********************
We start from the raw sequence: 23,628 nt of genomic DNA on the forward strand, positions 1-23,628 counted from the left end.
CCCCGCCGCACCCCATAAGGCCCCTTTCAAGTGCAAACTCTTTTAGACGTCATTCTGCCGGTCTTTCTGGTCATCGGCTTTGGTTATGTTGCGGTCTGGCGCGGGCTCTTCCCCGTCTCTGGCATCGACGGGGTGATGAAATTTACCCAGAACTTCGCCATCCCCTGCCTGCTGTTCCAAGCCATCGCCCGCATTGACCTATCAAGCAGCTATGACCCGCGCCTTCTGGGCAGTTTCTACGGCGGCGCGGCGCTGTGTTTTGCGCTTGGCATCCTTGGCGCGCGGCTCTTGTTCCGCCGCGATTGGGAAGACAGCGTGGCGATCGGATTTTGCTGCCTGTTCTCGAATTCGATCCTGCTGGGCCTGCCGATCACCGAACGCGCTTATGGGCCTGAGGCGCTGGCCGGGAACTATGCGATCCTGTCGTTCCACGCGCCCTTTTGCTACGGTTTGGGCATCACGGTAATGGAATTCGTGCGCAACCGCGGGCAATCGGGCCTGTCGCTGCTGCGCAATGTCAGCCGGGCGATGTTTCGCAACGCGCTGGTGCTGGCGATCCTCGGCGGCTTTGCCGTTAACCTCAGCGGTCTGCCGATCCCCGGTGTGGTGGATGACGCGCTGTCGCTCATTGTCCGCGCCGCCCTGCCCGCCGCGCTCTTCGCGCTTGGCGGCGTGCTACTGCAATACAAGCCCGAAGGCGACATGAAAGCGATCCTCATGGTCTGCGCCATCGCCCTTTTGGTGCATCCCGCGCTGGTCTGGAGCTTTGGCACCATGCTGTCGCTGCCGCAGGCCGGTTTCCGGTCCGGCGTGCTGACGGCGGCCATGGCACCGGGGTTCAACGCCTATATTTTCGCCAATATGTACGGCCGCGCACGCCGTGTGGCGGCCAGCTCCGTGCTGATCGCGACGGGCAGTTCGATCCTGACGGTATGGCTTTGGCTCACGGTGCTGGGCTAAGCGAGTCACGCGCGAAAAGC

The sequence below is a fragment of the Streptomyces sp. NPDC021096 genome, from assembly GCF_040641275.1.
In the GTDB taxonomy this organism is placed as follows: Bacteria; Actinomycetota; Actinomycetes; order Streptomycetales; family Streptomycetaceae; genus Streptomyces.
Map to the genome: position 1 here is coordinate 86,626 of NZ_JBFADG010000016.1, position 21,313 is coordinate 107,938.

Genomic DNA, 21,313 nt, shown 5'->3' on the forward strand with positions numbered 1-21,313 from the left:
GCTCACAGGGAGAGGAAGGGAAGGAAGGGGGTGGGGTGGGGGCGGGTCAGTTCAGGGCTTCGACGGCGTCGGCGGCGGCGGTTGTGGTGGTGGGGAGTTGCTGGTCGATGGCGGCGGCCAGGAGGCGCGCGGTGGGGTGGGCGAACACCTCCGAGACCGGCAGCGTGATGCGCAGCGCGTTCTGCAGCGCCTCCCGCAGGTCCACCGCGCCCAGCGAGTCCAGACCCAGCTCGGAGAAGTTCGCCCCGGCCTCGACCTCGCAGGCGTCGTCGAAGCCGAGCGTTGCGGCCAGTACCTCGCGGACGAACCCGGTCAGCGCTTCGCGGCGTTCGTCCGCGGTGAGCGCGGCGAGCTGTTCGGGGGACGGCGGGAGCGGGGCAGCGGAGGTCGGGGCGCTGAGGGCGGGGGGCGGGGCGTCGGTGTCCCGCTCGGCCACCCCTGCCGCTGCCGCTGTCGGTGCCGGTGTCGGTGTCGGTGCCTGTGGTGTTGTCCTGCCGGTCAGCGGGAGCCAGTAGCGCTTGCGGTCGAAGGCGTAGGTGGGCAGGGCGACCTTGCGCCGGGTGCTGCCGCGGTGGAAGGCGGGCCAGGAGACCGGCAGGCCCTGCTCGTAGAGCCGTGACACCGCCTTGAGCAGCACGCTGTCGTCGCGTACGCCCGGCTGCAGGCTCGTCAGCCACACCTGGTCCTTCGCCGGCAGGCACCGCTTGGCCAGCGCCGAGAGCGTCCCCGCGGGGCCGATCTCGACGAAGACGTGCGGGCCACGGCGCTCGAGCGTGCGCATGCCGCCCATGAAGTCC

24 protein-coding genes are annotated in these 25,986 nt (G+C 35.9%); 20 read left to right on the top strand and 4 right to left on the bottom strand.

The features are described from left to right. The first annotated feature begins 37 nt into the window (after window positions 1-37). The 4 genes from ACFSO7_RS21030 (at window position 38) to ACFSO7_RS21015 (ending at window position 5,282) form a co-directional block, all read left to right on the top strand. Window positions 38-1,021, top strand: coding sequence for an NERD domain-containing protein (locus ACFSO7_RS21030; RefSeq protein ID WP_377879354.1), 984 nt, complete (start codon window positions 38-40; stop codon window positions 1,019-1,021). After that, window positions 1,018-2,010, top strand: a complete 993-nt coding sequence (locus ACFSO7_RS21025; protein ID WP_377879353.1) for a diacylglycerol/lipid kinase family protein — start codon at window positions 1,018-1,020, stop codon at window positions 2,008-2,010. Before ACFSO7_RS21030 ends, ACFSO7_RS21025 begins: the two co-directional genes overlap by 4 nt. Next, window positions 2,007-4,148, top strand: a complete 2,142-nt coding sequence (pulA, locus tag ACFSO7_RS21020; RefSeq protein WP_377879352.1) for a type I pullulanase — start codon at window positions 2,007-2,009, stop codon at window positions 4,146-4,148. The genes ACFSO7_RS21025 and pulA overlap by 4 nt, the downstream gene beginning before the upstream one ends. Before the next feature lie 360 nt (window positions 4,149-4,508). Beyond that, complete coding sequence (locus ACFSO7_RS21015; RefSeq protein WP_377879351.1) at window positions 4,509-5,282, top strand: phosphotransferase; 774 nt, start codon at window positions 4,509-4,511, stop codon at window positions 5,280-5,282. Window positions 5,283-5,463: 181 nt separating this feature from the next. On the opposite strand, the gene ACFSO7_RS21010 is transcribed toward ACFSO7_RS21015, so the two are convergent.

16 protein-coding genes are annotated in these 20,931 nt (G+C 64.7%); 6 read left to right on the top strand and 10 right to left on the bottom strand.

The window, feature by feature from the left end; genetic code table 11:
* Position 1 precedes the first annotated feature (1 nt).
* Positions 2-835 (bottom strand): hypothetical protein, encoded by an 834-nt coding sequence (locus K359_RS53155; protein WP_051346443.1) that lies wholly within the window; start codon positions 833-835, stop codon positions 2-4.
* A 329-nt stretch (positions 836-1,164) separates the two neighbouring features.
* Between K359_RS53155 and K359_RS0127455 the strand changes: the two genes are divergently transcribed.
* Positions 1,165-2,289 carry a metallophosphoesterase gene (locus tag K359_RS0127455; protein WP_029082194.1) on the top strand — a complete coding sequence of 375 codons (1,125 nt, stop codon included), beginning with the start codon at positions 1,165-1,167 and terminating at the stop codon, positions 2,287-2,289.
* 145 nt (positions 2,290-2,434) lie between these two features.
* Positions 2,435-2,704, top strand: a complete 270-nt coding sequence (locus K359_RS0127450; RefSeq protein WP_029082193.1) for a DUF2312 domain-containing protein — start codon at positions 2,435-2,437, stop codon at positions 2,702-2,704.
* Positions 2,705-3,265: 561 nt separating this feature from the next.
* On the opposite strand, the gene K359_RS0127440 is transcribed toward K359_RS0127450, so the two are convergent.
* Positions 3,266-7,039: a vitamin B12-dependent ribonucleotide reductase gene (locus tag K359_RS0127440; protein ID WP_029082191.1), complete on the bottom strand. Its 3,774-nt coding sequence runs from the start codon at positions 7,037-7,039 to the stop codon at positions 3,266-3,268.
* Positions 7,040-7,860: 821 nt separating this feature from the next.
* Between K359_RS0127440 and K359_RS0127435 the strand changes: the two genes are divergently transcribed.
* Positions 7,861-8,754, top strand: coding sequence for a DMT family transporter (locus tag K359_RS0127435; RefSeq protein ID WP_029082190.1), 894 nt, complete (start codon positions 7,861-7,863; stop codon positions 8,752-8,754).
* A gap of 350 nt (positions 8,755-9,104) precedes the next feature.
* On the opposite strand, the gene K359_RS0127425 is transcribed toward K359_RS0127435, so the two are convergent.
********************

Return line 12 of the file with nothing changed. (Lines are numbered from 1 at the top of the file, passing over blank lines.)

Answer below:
* Position 1 precedes the first annotated feature (1 nt).